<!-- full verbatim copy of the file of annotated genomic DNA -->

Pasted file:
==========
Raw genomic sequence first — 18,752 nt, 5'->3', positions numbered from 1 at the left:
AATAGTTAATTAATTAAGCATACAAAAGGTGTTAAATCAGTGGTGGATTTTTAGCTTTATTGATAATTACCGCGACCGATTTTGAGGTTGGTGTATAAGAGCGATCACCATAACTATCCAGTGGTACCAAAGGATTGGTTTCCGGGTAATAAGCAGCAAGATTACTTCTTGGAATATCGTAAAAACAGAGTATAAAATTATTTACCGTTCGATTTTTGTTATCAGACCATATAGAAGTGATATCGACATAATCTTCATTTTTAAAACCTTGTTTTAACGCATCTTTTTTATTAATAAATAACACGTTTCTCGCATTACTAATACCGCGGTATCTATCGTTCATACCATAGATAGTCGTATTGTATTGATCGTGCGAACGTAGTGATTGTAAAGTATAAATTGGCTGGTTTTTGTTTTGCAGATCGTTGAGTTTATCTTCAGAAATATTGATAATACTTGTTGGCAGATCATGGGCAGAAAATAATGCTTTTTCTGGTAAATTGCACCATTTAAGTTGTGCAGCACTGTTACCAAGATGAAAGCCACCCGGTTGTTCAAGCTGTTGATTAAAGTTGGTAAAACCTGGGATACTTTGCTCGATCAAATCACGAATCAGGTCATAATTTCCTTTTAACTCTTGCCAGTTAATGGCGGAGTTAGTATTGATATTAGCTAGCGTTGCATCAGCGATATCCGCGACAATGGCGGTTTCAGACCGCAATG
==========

Raw genomic sequence first — 18,752 nt, 5'->3', positions numbered from 1 at the left:
AATAGTTAATTAATTAAGCATACAAAAGGTGTTAAATCAGTGGTGGATTTTTAGCTTTATTGATAATTACCGCGACCGATTTTGAGGTTGGTGTATAAGAGCGATCACCATAACTATCCAGTGGTACCAAAGGATTGGTTTCCGGGTAATAAGCAGCAAGATTACTTCTTGGAATATCGTAAAAACAGAGTATAAAATTATTTACCGTTCGATTTTTGTTATCAGACCATATAGAAGTGATATCGACATAATCTTCATTTTTAAAACCTTGTTTTAACGCATCTTTTTTATTAATAAATAACACGTTTCTCGCATTACTAATACCGCGGTATCTATCGTTCATACCATAGATAGTCGTATTGTATTGATCGTGCGAACGTAGTGATTGTAAAGTATAAATTGGCTGGTTTTTGTTTTGCAGATCGTTGAGTTTATCTTCAGAAATATTGATAATACTTGTTGGCAGATCATGGGCAGAAAATAATGCTTTTTCTGGTAAATTGCACCATTTAAGTTGTGCAGCACTGTTACCAAGATGAAAGCCACCCGGTTGTTCAAGCTGTTGATTAAAGTTGGTAAAACCTGGGATACTTTGCTCGATCAAATCACGAATCAGGTCATAATTTCCTTTTAACTCTTGCCAGTTAATGGCGGAGTTAGTATTGATATTAGCTAGCGTTGCATCAGCGATATCCGCGACAATGGCGGTTTCAGACCGCAATG